Thursday, December 9

Invercargill Mayor Sir Tim Shadbolt ‘baffled’ and waiting for an apology for email leak


Invercargill Mayor Sir Tim Shadbolt is disappointed that he has yet to hear from the council’s chief executive after an intercepted email was used against him.

Invercargill Mayor Sir Tim Shadbolt's council came under scrutiny after an independent review late last year.

Invercargill Mayor Sir Tim Shadbolt.
Photo: Otago Daily Times / Stephen Jaquiery

Last week, council staff caught Sir Tim by surprise when an email he sent to the media was intercepted and raised in a closed-door meeting an hour later.

On Monday, it was revealed that the content of the email, a response to a media request, had been raised as a late topic at a closed-door meeting of presidents by council executive director Clare Hadley.

Hadley has since admitted that he should not have shared the content of the email and said a review would be carried out.

But the man at the center of the crisis says he was not satisfied.

“I am waiting for an apology that I have not received. I do not know if it is still being monitored, I do not know what other councilors can monitor my email,” said Sir Tim.

“This could happen to any future mayor, so I’ve been fighting hard. It’s a sham of justice.”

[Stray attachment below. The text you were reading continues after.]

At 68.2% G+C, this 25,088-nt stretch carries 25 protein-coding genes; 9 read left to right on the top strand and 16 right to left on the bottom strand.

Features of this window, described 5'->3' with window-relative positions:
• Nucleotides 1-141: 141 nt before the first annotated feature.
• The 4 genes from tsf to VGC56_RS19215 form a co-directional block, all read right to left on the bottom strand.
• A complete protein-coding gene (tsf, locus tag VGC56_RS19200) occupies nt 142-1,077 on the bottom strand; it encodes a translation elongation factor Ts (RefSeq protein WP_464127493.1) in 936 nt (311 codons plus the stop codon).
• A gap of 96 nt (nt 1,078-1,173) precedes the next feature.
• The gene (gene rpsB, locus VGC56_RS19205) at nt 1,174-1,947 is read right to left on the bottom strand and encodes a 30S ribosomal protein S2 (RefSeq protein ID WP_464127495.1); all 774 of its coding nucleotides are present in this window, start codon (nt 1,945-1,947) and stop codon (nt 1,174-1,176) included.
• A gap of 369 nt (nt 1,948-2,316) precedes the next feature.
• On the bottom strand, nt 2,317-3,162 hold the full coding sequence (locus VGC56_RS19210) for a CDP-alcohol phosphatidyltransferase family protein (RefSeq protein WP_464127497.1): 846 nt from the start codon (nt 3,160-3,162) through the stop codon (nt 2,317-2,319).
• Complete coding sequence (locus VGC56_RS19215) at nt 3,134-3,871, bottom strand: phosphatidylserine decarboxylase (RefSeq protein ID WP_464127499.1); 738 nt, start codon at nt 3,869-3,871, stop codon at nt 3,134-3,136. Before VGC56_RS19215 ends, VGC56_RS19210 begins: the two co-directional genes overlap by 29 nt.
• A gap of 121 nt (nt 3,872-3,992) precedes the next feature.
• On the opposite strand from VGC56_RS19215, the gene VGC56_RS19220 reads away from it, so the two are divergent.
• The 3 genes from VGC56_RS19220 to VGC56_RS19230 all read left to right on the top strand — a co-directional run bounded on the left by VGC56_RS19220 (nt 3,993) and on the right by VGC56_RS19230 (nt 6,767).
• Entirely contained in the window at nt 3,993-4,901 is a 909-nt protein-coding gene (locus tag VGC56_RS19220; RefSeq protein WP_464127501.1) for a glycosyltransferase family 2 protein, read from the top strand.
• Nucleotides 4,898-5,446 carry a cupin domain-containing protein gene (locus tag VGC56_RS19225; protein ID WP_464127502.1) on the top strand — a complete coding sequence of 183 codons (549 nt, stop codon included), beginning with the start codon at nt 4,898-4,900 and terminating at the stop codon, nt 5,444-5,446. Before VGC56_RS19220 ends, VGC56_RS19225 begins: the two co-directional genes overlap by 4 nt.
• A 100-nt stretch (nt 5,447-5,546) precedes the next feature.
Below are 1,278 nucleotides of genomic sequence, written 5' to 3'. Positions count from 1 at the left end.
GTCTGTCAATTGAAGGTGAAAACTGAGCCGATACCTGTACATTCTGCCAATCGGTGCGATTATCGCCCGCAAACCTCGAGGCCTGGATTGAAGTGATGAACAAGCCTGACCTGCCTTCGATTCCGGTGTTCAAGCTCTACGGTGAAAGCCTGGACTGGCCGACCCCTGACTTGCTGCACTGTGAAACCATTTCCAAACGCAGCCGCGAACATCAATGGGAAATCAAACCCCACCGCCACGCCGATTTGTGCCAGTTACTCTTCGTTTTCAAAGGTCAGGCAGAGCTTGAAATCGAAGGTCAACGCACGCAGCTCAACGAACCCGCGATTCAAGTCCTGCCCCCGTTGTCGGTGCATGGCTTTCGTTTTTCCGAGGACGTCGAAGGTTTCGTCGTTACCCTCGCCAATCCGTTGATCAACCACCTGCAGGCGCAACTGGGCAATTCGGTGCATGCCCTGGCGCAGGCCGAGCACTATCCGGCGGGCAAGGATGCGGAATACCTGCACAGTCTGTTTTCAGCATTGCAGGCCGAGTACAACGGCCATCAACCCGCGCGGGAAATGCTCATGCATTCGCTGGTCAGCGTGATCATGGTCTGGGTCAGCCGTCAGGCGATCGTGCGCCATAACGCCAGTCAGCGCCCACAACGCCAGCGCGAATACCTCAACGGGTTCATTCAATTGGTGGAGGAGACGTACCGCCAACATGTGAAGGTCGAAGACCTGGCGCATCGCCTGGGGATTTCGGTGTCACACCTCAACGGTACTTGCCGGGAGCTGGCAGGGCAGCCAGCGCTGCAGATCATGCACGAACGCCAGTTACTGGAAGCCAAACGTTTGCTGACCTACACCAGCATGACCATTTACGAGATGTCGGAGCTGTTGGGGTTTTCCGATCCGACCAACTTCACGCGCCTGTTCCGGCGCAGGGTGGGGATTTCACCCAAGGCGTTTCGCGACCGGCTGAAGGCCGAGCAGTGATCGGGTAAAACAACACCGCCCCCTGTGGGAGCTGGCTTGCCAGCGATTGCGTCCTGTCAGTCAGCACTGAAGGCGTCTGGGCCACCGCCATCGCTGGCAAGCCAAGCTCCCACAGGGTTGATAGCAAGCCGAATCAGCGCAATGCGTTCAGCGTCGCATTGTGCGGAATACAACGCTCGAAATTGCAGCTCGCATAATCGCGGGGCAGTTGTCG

Sir Tim said he had yet to hear from the CEO or any councilor following the saga.

“They assume that because I am a bit slow I have no right to protection. I am quite nervous about it, as you can imagine.”

On Wednesday, Hadley said an arrangement had been made for council staff to assist the mayor, elected members and executive staff with administration to ensure a timely response to messages.

She admitted that it did not include follow-up.

Invercargill City Council Executive Director Clare Hadley is ready for next year's challenges.

Invercargill City Council Executive Director Clare Hadley
Photo: ODT / Luisa Girao

Councilman Alex Crackett said the council had directed the executive director to ensure that councilors and executive staff received all communications from the mayor’s emails that were of full relevance to the council as a whole.

Speaking to the media, councilors expressed a variety of views on what had happened to the mayor’s emails.

Crackett said the council had missed important meetings due to the mayor’s negligence, while Rebecca Amundsen assumed the emails were visible due to the Official Information Act.

Ian Pottinger said important information about Three Waters that had been sent to Sir Tim by Waimakariri Mayor Dan Gordon had been lost but not passed on.

Peter Kett said he was wary of using his council’s iPad due to privacy concerns and had decided not to send emails with him.

Lindsay Abbott said she had assumed the emails were only intended for the recipient.

The results of a six-month follow-up to the independent governance review that took place at Invercargill City Council were scheduled to be released today, but have been postponed due to the shutdown.

A spokesperson for the council said staff were fully focused on the shutdown and would not comment until a review was carried out.

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